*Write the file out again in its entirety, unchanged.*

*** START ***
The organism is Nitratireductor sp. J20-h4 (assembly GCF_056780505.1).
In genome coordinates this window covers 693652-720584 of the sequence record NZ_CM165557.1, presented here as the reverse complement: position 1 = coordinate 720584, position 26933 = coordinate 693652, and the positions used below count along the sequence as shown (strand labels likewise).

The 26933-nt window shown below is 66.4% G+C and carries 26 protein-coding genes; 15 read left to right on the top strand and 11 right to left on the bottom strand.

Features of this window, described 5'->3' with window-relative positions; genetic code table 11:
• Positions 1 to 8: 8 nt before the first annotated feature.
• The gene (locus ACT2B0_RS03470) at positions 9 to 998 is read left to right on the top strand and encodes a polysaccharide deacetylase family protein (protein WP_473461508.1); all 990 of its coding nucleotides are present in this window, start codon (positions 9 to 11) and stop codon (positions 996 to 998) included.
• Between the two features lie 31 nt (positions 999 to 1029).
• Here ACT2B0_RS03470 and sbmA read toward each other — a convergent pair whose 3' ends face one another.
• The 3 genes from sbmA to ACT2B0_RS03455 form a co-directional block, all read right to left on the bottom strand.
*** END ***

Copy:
The organism is Nitratireductor sp. J20-h4 (assembly GCF_056780505.1).
In genome coordinates this window covers 693652-720584 of the sequence record NZ_CM165557.1, presented here as the reverse complement: position 1 = coordinate 720584, position 26933 = coordinate 693652, and the positions used below count along the sequence as shown (strand labels likewise).

The 26933-nt window shown below is 66.4% G+C and carries 26 protein-coding genes; 15 read left to right on the top strand and 11 right to left on the bottom strand.

Features of this window, described 5'->3' with window-relative positions; genetic code table 11:
• Positions 1 to 8: 8 nt before the first annotated feature.
• The gene (locus ACT2B0_RS03470) at positions 9 to 998 is read left to right on the top strand and encodes a polysaccharide deacetylase family protein (protein WP_473461508.1); all 990 of its coding nucleotides are present in this window, start codon (positions 9 to 11) and stop codon (positions 996 to 998) included.
• Between the two features lie 31 nt (positions 999 to 1029).
• Here ACT2B0_RS03470 and sbmA read toward each other — a convergent pair whose 3' ends face one another.
• The 3 genes from sbmA to ACT2B0_RS03455 form a co-directional block, all read right to left on the bottom strand.